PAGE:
Newsletter 9/14/22 – Lifestyle; Healthy Habits

12 Habits of Super-Healthy People

Have Breakfast

1/12

It’s important for a bunch of reasons. It jump-starts your metabolism and stops you from overeating later. Plus, studies show that adults who have a healthy breakfast do better at work, and kids who eat a morning meal score higher on tests. If a big plateful first thing isn’t for you, keep it light with a granola bar or a piece of fruit. Just don’t skip it.

Plan Your Meals

2/12

It’ll help you save time and money in the long run. Block out some time, then sit down and consider your goals and needs. Do you want to lose weight? Cut back on sugar, fat, or carbs? Add protein or vitamins? Meal prep keeps you in control. You know what you’re eating and when. A bonus: It’ll be that much easier to skip those doughnuts in the breakroom at work.

Drink Plenty of Water…

READ MORE


Five healthy habits net more healthy years

Are healthy habits worth cultivating? A recent study suggests healthy habits may help people tack on years of life and sidestep serious illnesses, such as diabetes and cancer. After all, if you’re going to gain an extra decade of life on this earth, you want to enjoy it!

What did this research focus on?

Researchers from the Harvard T.H. Chan School of Public Health looked at data from more than 73,000 women enrolled in the Nurses’ Health Study (NHS) who were followed for 34 years, and more than 38,000 men enrolled in the Health Professionals Follow-up Study (HPFS) who were followed for 28 years.

In a previous study using the same data, these researchers found that five low-risk lifestyle habits are critical for a longer life expectancy. The more of these habits people had, the longer they lived… READ MORE


Meditation to Boost Health and Well-Being

Practicing mindfulness and meditation may help you manage stress and high blood pressure, sleep better, feel more balanced and connected, and even lower your risk of heart disease.

Meditation and mindfulness are practices — often using breathing, quiet contemplation, or sustained focus on something, such as an image, phrase, or sound — that help you let go of stress and feel more calm and peaceful. Think of it as a mini-vacation from the stress in your life! Stress is your body’s natural alarm system. It releases a hormone called adrenaline that makes your breathing speed up and your heart rate and blood pressure rise. It kicks us into action, which can be a good thing when we’re faced with a real danger or need to perform.

But that “fight or flight” response can take a toll on your body when it goes on too long or is a regular occurrence. Mindfulness meditation provides a method for handling stress more healthily.

Meditation can improve well-being and quality of life.

Recent studies have offered promising results about the impact of meditation in reducing blood pressure. There is also evidence that it can help people manage insomnia, depression, and anxiety… READ MORE


10 Important Reasons to Start Making Time for Silence, Rest and Solitude

Practice becoming an observer of your thoughts. The human will is strengthened whenever we choose not to respond to every actionable thought.

It’s amazing how tuned out we become to the motor of the air-conditioner and refrigerator — the sudden silence is a startling reprieve. Likewise, we become numb to the buzz of our technology-saturated world.

Smartphone users check their device every 6.5 minutes, which works out to around 150 times a day. Silence is replaced with a cacophony of communication, and solitude is replaced with social media.

Indeed they’re an endangered species: silence and solitude; yet great revelations and benefits are found in them. Here are ten:

1. Bypassing Burnout
Too often, our culture assigns self-worth to productivity. Whether it’s asking what your country can do for you, or what you can do for your country, the question remains — what can be done? It’s a one-way ticket to burnout… READ MORE


Nutrition, Health, and Lifestyle: Issues and Insights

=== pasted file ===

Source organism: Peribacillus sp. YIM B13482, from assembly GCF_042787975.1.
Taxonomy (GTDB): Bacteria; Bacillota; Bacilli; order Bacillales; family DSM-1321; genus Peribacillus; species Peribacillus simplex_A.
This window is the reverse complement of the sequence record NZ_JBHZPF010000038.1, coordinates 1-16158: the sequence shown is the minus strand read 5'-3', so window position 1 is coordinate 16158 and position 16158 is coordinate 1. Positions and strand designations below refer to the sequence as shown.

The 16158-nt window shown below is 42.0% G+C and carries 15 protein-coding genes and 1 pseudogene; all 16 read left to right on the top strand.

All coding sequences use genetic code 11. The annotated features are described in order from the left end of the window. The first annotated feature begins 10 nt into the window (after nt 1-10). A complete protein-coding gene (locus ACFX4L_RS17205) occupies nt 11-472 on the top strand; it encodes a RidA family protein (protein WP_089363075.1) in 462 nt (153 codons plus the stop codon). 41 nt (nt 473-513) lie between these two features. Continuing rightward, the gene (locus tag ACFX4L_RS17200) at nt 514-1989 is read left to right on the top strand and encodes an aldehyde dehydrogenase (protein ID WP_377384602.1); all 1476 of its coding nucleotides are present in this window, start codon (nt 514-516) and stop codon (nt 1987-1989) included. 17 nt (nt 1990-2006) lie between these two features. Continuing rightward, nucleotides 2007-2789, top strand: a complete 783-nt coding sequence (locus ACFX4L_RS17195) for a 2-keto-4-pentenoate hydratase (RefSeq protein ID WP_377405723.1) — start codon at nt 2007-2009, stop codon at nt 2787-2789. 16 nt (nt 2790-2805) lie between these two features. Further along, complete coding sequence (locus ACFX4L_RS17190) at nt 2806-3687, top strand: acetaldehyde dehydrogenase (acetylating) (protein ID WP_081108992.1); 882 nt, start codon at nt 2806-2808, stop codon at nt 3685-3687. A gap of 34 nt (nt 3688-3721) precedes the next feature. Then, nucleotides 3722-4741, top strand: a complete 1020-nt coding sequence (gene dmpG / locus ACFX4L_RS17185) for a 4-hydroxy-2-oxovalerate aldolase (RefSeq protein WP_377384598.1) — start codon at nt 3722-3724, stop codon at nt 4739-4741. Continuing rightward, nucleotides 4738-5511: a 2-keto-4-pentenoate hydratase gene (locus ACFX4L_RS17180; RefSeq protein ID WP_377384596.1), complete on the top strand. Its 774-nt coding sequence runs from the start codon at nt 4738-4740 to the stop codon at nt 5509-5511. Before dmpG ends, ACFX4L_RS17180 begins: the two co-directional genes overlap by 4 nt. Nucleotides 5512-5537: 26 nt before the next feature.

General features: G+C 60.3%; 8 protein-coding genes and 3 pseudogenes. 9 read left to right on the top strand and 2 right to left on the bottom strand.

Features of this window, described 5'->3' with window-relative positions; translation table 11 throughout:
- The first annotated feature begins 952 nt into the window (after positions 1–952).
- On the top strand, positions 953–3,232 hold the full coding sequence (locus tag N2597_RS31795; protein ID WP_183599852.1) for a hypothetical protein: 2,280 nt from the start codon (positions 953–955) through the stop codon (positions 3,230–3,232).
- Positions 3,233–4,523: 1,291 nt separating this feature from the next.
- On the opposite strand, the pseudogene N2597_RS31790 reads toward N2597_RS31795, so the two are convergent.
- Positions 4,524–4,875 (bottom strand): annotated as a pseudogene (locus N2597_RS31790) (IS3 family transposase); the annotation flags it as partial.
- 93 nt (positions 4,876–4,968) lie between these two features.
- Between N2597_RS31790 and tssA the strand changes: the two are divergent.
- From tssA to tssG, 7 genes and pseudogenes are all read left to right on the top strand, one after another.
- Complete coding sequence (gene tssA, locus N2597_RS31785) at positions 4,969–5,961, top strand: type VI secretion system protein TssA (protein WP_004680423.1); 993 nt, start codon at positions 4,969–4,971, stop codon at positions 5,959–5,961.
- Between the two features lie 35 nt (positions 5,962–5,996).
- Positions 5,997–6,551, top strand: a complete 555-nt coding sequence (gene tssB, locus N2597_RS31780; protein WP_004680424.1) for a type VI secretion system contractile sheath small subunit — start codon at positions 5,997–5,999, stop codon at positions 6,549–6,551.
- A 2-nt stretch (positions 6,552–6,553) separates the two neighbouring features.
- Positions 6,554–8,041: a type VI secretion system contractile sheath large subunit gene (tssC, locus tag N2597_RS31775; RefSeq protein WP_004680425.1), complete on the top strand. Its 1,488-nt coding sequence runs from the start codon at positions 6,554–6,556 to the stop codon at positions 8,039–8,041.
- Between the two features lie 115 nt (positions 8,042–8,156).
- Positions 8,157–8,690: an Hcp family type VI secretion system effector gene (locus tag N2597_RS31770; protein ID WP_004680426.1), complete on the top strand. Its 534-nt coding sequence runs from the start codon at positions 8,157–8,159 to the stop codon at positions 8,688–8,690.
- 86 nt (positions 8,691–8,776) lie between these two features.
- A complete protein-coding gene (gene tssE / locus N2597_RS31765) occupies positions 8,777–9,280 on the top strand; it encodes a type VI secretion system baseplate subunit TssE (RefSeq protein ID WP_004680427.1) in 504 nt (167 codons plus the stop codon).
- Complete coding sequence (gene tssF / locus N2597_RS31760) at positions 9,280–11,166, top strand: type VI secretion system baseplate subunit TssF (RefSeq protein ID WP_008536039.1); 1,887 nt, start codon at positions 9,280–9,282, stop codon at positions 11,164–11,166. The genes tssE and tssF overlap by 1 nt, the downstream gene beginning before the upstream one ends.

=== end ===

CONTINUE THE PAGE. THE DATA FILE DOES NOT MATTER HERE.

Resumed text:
Separate fact from fiction and fads as you learn about core nutrition concepts and how to evaluate not only personal food choices and overall dietary patterns; ns but nutrition-related content in the media and advertising. Such topics include fundamentals of a healthful eating pattern, nutrition labeling, dietary supplements, fortified and “super” foods, plant-based nutrition, and nutrition and fitness. The course will also include an overview of nutrition fundamentals as they relate to human health.

During this course, you will have the opportunity to:

  • Analyze and evaluate your food and beverage intake using a recommended online or cell phone app nutrient database.
  • Research a dietary supplement of your choosing using credible informational websites as well as evidence-based medical literature.
  • Personally examine the concept of energy balance through the determination of your calorie needs, intake, and expenditure.

Syllabus

Week One: Just What is a Healthy Diet? A Balancing Act

Week Two: Nutrition Labeling: Facts, Claims, and Challenges

Week Three: Dietary Supplements: Evaluating the Evidence

Week Four: Functional and “Super” Foods: Their Role in Optimal Nutrition

Week Five: Plant-based Nutrition: Controversies and Considerations

Week Six: Nutrition and Fitness: Facts, Food, and Fuel

Week Seven:  Food Allergies and Intolerances:  Separating Fact from Fiction

READ MORE

Meditation to Boost Health and Well-Being

Practicing mindfulness and meditation may help you manage stress and high blood pressure, sleep better, feel more balanced and connected, and even lower your risk of heart disease.

Meditation and mindfulness are practices — often using breathing, quiet contemplation, or sustained focus on something, such as an image, phrase, or sound — that help you let go of stress and feel more calm and peaceful. Think of it as a mini-vacation from the stress in your life! Stress is your body’s natural alarm system. It releases a hormone called adrenaline that makes your breathing speed up and your heart rate and blood pressure rise. It kicks us into action, which can be a good thing when we’re faced with a real danger or need to perform.

But that “fight or flight” response can take a toll on your body when it goes on too long or is a regular occurrence. Mindfulness meditation provides a method for handling stress more healthily.

Meditation can improve well-being and quality of life.

Recent studies have offered promising results about the impact of meditation in reducing blood pressure. There is also evidence that it can help people manage insomnia, depression, and anxiety.

Some research suggests that meditation physically changes the brain and could help:

      • increase the ability to process information